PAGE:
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Jamiroquai, O2 Arena, London

  • Published in Live


Originally planned for May 2017, Jamiroquai’s two dates at the O2 Arena in London had to be postponed due to a back injury picked up by Jay Kay, the frontman, who certainly uses a great deal of energy onstage. As my friend and fellow gig-goer commented, one “can see why they cancelled”, as the show would not be the same with this vocalist sitting down. Besides his dancing and spinning, the singer (as well as others in the band) also demonstrated an impressive ability to imitate his recordings extremely well in a live setting, which is harder than it sounds, especially when you’re as good a performer as this vocalist, who is often reminiscent of Stevie Wonder but arguably as good at singing as the American soul man, if not better.

‘Little L’, ‘Space Cowboy’, ‘Runaway’, ‘Love Foolosophy’ and other pop hits flew by in quick succession, as well as the underrated hard funk-rock workout ‘The Kids’. The band, with instrumentalists who were also impressive, particularly on bass and keys, ended with ‘Virtual Insanity’, but not before playing several songs taken from their 2017 album, Automaton. ‘Seven Days In Sunny June’ from Dynamite was also present (apparently performed for the first time this tour according to setlist.fm) along with a classic from the same album, ‘(Don’t) Give Hate A Chance’. Another highlight was ‘Canned Heat’ which was, if one remembers correctly, mixed with extracts from Emergency On Planet Earth’s ten-minute epic, ‘Revolution 1993’.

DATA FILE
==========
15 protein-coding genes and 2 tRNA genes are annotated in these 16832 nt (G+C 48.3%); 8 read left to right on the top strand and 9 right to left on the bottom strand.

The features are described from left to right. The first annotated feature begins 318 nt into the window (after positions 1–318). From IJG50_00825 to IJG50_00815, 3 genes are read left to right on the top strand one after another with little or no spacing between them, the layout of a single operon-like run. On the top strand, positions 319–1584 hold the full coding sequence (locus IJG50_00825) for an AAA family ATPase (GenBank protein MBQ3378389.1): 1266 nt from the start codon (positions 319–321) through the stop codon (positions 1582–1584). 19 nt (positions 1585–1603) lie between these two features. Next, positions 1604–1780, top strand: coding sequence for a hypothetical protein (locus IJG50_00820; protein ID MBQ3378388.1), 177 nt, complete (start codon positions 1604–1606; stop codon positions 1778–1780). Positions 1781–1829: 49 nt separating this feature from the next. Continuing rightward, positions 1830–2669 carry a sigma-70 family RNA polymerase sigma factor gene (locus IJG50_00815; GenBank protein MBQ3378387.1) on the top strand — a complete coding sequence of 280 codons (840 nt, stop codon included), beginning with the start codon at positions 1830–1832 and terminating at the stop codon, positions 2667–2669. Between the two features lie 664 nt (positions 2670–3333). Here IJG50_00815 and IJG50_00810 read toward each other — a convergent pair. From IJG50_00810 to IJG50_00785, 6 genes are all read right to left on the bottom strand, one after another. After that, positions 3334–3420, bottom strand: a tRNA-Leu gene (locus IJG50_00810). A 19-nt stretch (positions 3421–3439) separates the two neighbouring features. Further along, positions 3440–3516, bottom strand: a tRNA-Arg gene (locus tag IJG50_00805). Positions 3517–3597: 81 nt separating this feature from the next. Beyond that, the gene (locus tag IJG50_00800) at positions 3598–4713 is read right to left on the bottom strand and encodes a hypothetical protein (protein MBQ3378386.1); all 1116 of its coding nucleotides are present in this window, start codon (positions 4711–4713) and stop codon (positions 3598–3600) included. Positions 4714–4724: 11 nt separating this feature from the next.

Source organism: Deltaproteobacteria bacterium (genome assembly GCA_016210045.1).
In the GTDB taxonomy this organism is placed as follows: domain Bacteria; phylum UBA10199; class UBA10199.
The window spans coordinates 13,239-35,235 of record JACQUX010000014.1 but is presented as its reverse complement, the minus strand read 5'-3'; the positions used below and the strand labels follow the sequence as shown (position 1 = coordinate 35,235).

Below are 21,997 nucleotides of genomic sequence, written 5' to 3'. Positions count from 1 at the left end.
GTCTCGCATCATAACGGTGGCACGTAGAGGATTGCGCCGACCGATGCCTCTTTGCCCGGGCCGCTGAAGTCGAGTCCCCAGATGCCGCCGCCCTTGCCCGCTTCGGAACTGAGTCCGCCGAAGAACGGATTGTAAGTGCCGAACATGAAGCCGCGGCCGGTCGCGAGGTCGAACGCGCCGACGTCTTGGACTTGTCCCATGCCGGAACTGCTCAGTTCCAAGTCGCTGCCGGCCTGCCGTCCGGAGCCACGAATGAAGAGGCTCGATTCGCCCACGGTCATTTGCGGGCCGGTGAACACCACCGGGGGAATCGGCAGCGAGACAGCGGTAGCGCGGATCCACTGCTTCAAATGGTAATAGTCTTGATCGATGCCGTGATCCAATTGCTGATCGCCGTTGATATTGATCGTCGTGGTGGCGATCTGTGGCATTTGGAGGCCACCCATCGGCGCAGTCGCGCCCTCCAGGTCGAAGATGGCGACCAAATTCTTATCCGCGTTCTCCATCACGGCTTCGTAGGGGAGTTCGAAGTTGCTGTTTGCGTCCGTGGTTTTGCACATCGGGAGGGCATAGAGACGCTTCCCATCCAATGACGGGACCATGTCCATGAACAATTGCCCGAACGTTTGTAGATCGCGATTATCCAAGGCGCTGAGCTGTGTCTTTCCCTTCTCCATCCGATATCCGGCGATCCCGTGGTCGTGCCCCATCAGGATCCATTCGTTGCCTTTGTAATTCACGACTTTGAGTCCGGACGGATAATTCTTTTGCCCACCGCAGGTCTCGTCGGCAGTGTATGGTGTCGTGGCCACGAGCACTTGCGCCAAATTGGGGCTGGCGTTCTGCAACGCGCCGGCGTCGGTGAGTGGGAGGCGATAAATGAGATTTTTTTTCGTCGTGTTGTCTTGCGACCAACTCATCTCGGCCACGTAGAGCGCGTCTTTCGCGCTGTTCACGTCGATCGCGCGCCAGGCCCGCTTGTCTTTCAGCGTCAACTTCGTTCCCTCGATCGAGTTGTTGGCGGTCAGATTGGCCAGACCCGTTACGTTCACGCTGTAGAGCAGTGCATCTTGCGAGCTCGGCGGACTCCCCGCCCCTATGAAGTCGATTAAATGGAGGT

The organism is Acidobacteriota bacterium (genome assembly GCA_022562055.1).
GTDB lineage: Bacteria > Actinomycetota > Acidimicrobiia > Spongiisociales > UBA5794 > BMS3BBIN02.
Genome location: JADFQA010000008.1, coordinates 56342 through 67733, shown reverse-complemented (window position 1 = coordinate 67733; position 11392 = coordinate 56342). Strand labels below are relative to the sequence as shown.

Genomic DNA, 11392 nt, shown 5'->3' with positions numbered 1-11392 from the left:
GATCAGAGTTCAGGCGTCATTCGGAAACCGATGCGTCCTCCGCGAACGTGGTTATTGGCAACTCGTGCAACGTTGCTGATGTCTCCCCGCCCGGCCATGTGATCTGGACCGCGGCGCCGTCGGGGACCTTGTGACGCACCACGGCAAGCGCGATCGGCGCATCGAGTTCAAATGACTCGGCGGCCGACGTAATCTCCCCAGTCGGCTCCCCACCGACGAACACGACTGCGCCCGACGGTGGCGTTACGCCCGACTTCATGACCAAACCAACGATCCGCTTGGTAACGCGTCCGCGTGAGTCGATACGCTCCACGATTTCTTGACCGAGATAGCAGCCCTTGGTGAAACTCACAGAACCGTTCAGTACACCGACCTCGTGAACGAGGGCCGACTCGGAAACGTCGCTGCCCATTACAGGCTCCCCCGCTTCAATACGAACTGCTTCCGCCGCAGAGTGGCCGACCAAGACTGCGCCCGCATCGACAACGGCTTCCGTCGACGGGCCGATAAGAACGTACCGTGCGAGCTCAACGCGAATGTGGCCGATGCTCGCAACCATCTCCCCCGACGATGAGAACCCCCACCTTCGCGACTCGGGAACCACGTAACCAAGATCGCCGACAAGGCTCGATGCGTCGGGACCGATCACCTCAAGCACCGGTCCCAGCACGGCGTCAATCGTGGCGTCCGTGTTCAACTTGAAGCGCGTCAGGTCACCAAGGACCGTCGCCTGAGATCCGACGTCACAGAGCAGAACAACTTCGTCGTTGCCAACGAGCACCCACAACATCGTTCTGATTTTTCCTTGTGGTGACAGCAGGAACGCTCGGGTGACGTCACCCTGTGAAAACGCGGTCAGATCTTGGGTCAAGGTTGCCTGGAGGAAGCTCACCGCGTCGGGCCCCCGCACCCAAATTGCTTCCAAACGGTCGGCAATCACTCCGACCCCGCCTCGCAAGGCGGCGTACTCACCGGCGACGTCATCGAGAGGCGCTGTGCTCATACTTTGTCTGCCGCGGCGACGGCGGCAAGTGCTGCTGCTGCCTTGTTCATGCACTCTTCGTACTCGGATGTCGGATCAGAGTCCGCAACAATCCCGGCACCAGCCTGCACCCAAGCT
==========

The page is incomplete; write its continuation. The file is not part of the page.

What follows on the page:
Although often euphoric and, overall, great, the gig was not perfect. The material from Automaton was often, if not always, poorer than the older songs despite its futuristic sheen. It was not as interesting and not just because the prior material was more familiar. Also, one might lament the absence of such career highpoints as ‘Feels Just Like It Should’, ‘Stillness in Time’ and ‘Deeper Underground’. To be fair, however, the new material at the beginning of proceedings may have sounded bad because of possible sound problems rather than a deficiency in either the band or the songs themselves.

Proving to be so good that twice I left my wheelchair and started dancing for a few seconds, Jamiroquai’s concert was worth the financial cost and the wait. It seems like all performers achieved great things in general, both individually and as a collective. Despite some flaws, these results still deserve commendation.

Here's the video for the band's new single too:-

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